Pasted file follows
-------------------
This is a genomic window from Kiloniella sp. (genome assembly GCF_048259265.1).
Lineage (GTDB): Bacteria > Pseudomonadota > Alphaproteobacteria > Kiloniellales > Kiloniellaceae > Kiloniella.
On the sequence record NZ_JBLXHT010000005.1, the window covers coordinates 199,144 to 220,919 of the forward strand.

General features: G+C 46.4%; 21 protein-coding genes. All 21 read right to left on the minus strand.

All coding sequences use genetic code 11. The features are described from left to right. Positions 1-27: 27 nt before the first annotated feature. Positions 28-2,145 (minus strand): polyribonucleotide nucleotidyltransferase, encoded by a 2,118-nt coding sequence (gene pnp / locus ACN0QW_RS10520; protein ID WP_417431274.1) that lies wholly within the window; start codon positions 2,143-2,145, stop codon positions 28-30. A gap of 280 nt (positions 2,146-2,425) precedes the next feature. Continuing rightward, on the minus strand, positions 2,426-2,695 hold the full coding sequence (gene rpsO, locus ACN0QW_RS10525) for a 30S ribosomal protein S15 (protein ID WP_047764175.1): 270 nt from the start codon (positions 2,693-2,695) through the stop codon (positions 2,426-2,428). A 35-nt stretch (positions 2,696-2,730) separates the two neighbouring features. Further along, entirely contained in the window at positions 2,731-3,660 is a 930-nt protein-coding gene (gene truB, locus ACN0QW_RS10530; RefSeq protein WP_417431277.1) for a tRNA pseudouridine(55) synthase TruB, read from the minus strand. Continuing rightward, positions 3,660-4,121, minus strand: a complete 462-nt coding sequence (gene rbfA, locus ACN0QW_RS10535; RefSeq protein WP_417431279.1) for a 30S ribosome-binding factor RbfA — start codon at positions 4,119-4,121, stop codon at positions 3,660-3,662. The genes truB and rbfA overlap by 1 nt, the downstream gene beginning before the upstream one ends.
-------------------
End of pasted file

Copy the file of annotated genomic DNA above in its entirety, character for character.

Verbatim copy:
This is a genomic window from Kiloniella sp. (genome assembly GCF_048259265.1).
Lineage (GTDB): Bacteria > Pseudomonadota > Alphaproteobacteria > Kiloniellales > Kiloniellaceae > Kiloniella.
On the sequence record NZ_JBLXHT010000005.1, the window covers coordinates 199,144 to 220,919 of the forward strand.

General features: G+C 46.4%; 21 protein-coding genes. All 21 read right to left on the minus strand.

All coding sequences use genetic code 11. The features are described from left to right. Positions 1-27: 27 nt before the first annotated feature. Positions 28-2,145 (minus strand): polyribonucleotide nucleotidyltransferase, encoded by a 2,118-nt coding sequence (gene pnp / locus ACN0QW_RS10520; protein ID WP_417431274.1) that lies wholly within the window; start codon positions 2,143-2,145, stop codon positions 28-30. A gap of 280 nt (positions 2,146-2,425) precedes the next feature. Continuing rightward, on the minus strand, positions 2,426-2,695 hold the full coding sequence (gene rpsO, locus ACN0QW_RS10525) for a 30S ribosomal protein S15 (protein ID WP_047764175.1): 270 nt from the start codon (positions 2,693-2,695) through the stop codon (positions 2,426-2,428). A 35-nt stretch (positions 2,696-2,730) separates the two neighbouring features. Further along, entirely contained in the window at positions 2,731-3,660 is a 930-nt protein-coding gene (gene truB, locus ACN0QW_RS10530; RefSeq protein WP_417431277.1) for a tRNA pseudouridine(55) synthase TruB, read from the minus strand. Continuing rightward, positions 3,660-4,121, minus strand: a complete 462-nt coding sequence (gene rbfA, locus ACN0QW_RS10535; RefSeq protein WP_417431279.1) for a 30S ribosome-binding factor RbfA — start codon at positions 4,119-4,121, stop codon at positions 3,660-3,662. The genes truB and rbfA overlap by 1 nt, the downstream gene beginning before the upstream one ends.